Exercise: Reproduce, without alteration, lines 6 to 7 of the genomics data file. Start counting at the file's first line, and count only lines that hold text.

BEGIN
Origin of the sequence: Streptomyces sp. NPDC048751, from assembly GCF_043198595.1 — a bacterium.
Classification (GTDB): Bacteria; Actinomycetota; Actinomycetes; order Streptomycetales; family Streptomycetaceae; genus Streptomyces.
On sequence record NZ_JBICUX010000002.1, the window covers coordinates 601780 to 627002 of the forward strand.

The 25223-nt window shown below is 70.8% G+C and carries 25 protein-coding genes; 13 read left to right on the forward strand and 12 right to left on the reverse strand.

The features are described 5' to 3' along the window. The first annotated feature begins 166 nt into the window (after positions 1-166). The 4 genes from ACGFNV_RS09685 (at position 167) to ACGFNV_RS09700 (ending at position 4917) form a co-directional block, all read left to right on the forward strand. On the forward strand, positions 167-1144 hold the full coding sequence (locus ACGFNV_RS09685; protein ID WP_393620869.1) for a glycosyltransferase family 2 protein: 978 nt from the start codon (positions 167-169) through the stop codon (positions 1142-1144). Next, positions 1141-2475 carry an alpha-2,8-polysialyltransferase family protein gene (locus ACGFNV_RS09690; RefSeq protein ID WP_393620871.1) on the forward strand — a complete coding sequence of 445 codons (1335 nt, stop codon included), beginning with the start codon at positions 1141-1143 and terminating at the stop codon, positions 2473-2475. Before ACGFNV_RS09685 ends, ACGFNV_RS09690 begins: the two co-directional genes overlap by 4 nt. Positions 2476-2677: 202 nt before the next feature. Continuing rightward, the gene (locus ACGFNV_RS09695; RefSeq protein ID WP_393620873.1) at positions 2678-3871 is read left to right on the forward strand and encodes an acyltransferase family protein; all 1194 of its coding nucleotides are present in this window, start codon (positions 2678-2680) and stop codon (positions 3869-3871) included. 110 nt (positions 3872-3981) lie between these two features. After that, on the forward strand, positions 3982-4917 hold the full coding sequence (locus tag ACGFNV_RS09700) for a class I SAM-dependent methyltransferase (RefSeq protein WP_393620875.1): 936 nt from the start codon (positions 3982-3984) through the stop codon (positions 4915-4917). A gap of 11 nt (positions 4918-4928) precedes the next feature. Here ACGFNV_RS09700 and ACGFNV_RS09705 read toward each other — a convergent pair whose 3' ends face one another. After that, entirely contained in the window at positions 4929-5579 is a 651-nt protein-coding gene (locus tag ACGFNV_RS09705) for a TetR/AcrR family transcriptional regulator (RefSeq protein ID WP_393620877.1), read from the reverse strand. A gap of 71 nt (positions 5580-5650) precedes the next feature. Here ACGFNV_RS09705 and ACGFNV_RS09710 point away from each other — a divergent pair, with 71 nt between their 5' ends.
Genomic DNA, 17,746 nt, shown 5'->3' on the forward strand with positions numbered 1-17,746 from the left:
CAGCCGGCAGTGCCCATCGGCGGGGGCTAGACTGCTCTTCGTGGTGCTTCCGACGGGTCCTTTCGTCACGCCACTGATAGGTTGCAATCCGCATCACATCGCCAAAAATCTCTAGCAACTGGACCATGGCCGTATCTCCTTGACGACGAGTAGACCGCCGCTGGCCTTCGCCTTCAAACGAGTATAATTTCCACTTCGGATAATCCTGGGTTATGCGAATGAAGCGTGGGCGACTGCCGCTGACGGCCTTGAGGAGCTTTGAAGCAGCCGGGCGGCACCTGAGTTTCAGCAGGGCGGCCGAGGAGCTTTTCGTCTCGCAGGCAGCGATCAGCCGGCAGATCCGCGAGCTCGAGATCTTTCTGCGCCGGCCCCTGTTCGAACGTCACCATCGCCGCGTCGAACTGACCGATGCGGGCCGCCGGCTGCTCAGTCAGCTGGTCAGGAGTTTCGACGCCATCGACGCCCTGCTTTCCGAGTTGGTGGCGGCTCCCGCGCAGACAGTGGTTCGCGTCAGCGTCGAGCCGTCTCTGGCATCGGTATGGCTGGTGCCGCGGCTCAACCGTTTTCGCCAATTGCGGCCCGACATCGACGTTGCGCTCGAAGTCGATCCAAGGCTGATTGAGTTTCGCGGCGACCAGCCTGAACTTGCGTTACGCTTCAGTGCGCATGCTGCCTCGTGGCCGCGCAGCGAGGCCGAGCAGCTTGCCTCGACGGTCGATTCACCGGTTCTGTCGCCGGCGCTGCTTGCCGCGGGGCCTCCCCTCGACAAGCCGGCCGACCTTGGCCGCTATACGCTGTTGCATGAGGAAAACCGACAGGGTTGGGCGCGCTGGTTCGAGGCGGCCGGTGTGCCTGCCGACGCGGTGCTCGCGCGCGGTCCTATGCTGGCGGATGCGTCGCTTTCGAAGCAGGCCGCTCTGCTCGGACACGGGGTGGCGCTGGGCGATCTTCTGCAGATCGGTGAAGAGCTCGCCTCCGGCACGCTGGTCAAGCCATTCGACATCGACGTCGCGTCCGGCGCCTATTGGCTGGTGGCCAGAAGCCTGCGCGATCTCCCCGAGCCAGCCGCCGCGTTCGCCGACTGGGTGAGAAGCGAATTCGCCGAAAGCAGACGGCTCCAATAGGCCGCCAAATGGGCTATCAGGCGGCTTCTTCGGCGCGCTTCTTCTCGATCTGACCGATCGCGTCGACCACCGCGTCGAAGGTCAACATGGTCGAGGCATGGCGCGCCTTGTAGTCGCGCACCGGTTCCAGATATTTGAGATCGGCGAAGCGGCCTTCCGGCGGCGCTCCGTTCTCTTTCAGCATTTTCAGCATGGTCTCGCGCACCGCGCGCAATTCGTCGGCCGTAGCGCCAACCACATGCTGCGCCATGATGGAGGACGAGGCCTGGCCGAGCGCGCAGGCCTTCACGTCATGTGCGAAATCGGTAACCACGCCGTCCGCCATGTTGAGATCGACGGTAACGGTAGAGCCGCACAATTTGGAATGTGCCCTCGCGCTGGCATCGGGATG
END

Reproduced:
Genomic DNA, 17,746 nt, shown 5'->3' on the forward strand with positions numbered 1-17,746 from the left:
CAGCCGGCAGTGCCCATCGGCGGGGGCTAGACTGCTCTTCGTGGTGCTTCCGACGGGTCCTTTCGTCACGCCACTGATAGGTTGCAATCCGCATCACATCGCCAAAAATCTCTAGCAACTGGACCATGGCCGTATCTCCTTGACGACGAGTAGACCGCCGCTGGCCTTCGCCTTCAAACGAGTATAATTTCCACTTCGGATAATCCTGGGTTATGCGAATGAAGCGTGGGCGACTGCCGCTGACGGCCTTGAGGAGCTTTGAAGCAGCCGGGCGGCACCTGAGTTTCAGCAGGGCGGCCGAGGAGCTTTTCGTCTCGCAGGCAGCGATCAGCCGGCAGATCCGCGAGCTCGAGATCTTTCTGCGCCGGCCCCTGTTCGAACGTCACCATCGCCGCGTCGAACTGACCGATGCGGGCCGCCGGCTGCTCAGTCAGCTGGTCAGGAGTTTCGACGCCATCGACGCCCTGCTTTCCGAGTTGGTGGCGGCTCCCGCGCAGACAGTGGTTCGCGTCAGCGTCGAGCCGTCTCTGGCATCGGTATGGCTGGTGCCGCGGCTCAACCGTTTTCGCCAATTGCGGCCCGACATCGACGTTGCGCTCGAAGTCGATCCAAGGCTGATTGAGTTTCGCGGCGACCAGCCTGAACTTGCGTTACGCTTCAGTGCGCATGCTGCCTCGTGGCCGCGCAGCGAGGCCGAGCAGCTTGCCTCGACGGTCGATTCACCGGTTCTGTCGCCGGCGCTGCTTGCCGCGGGGCCTCCCCTCGACAAGCCGGCCGACCTTGGCCGCTATACGCTGTTGCATGAGGAAAACCGACAGGGTTGGGCGCGCTGGTTCGAGGCGGCCGGTGTGCCTGCCGACGCGGTGCTCGCGCGCGGTCCTATGCTGGCGGATGCGTCGCTTTCGAAGCAGGCCGCTCTGCTCGGACACGGGGTGGCGCTGGGCGATCTTCTGCAGATCGGTGAAGAGCTCGCCTCCGGCACGCTGGTCAAGCCATTCGACATCGACGTCGCGTCCGGCGCCTATTGGCTGGTGGCCAGAAGCCTGCGCGATCTCCCCGAGCCAGCCGCCGCGTTCGCCGACTGGGTGAGAAGCGAATTCGCCGAAAGCAGACGGCTCCAATAGGCCGCCAAATGGGCTATCAGGCGGCTTCTTCGGCGCGCTTCTTCTCGATCTGACCGATCGCGTCGACCACCGCGTCGAAGGTCAACATGGTCGAGGCATGGCGCGCCTTGTAGTCGCGCACCGGTTCCAGATATTTGAGATCGGCGAAGCGGCCTTCCGGCGGCGCTCCGTTCTCTTTCAGCATTTTCAGCATGGTCTCGCGCACCGCGCGCAATTCGTCGGCCGTAGCGCCAACCACATGCTGCGCCATGATGGAGGACGAGGCCTGGCCGAGCGCGCAGGCCTTCACGTCATGTGCGAAATCGGTAACCACGCCGTCCGCCATGTTGAGATCGACGGTAACGGTAGAGCCGCACAATTTGGAATGTGCCCTCGCGCTGGCATCGGGATG